In the U.S., container plant growers use high-quality water sources which can be expensive. The use of recycled irrigation runoff water could save growers money. The objective of this study was to compare the cost of recycled irrigation water with the cost of untreated municipal water at a nursery in Southern California over multiple years. Water cost for municipal (Western) supplied water ranged from $2.26 to $2.91 per 1000 gallons (3785 L). Water capturing and recycling system construction and infrastructure costs accounted for a large portion of recycled water cost. However, water provider rebates and a Natural Resource Conservation Service (NRCS) grant reduced total and per volume recycled water costs. Without considering rebates from water providers and a NRCS grant, the cost of recycled water was between $0.92 and $1.21 per 1000 gallons (3785 L). With consideration of rebates and the grant, the cost of recycled water ranged between $0.43 and $0.53 per 1000 gallons (3785 L). Thus, recycled water is a viable alternative to many high cost water sources and public funds facilitate adoption of recycled water for irrigation by containerized plant growers.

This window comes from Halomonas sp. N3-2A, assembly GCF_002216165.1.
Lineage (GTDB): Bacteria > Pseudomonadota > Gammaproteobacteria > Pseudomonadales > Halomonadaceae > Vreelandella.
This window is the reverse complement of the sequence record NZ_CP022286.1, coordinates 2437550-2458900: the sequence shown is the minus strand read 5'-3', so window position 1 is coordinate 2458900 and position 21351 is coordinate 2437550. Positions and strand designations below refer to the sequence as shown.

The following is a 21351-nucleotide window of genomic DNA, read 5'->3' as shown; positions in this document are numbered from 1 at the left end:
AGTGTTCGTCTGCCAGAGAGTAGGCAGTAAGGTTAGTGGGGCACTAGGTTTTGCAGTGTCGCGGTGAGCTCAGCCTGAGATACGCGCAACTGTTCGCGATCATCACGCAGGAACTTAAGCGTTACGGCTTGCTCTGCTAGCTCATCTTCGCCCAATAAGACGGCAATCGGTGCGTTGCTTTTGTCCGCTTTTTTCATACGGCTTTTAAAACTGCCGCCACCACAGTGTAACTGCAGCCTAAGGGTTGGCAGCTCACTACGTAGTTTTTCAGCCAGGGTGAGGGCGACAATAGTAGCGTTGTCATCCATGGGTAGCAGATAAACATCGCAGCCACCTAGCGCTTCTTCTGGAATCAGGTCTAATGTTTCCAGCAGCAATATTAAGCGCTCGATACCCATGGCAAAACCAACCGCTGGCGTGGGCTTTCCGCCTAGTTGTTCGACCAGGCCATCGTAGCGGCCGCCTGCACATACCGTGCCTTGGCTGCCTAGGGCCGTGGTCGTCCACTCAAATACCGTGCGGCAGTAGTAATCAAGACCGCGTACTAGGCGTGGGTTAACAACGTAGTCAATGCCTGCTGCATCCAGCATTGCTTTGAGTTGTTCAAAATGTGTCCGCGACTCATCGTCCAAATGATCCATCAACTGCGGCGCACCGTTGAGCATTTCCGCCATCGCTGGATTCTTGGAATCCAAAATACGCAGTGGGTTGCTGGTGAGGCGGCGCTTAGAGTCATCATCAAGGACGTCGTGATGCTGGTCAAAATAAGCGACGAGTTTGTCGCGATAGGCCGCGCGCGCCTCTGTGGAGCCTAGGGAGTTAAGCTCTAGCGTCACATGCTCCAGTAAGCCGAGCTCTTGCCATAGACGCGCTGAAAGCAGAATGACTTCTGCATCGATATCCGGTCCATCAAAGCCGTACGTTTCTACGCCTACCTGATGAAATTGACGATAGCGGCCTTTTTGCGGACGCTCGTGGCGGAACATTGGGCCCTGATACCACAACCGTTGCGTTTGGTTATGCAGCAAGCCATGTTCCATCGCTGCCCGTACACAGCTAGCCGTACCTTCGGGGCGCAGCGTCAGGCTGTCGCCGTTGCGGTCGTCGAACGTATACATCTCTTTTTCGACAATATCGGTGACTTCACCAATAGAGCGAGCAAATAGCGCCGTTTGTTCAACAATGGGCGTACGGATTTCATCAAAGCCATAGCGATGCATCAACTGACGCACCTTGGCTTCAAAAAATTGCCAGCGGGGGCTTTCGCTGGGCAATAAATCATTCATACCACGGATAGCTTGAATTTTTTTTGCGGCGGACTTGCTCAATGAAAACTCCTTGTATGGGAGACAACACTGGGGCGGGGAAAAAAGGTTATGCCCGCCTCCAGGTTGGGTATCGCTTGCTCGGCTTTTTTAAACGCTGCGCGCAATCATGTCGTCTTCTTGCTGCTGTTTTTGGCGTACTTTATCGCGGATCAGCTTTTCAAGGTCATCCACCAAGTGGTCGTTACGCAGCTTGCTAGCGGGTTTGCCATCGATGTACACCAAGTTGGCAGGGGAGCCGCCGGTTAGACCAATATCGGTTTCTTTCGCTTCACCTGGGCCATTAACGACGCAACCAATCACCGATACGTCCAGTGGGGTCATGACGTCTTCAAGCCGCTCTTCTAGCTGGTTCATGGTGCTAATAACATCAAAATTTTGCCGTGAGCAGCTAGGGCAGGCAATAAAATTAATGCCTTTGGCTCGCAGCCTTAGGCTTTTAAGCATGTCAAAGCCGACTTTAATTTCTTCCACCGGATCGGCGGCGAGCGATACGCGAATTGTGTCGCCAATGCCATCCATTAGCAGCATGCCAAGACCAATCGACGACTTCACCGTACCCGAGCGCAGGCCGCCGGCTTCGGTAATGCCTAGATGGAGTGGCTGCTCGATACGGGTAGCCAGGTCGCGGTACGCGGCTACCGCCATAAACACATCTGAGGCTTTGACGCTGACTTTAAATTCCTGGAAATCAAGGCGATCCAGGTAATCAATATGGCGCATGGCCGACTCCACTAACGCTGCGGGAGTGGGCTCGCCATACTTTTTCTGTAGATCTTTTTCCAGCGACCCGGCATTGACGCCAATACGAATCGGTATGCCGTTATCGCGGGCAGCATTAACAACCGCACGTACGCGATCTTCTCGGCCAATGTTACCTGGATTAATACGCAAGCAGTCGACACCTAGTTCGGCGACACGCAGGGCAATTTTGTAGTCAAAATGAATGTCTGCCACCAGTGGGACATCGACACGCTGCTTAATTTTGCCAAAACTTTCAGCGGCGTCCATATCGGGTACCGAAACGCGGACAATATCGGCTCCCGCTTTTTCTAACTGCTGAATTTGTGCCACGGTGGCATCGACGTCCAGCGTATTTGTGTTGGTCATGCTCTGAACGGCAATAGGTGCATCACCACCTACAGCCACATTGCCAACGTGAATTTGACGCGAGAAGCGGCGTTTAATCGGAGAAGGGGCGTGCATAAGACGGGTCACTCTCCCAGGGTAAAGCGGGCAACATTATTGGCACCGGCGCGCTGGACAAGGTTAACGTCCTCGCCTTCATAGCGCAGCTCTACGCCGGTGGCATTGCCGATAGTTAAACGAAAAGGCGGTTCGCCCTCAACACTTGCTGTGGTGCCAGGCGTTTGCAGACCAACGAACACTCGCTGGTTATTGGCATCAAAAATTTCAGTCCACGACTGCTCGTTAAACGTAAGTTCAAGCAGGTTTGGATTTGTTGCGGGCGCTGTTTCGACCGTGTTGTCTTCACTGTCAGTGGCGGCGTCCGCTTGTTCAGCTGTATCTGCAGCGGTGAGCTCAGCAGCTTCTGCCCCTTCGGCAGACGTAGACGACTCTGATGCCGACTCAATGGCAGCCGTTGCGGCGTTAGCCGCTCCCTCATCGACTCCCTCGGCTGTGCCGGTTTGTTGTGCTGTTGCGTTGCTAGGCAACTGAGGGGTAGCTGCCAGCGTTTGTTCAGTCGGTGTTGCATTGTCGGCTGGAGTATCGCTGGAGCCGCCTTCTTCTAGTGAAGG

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This work is supported by the National Institute of Food and Agriculture, U.S. Department of Agriculture, under award number 2014-51181-22372. We would like to thank Altman Plants including Ken Altman, Jim Hessler, Jerry Miller, and Javier Lopez for contributing information for this study. Western Municipal Water District staff, Mallory Gandara and Gregory Bucy, provided water meter reading and cost information. Richard Evans was instrumental in providing a thorough review of this manuscript prior to submission. We appreciate Grant Johnson’s assistance in obtaining recycled water data.
Conflict of interest
The authors declare that they have no conflict of interest.
Communicated by E. Fereres.
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Pitton, B.J.L., Hall, C.R., Haver, D.L. et al. A cost analysis for using recycled irrigation runoff water in container nursery production: a Southern California nursery case study. Irrig Sci 36, 217–226 (2018). https://doi.org/10.1007/s00271-018-0578-8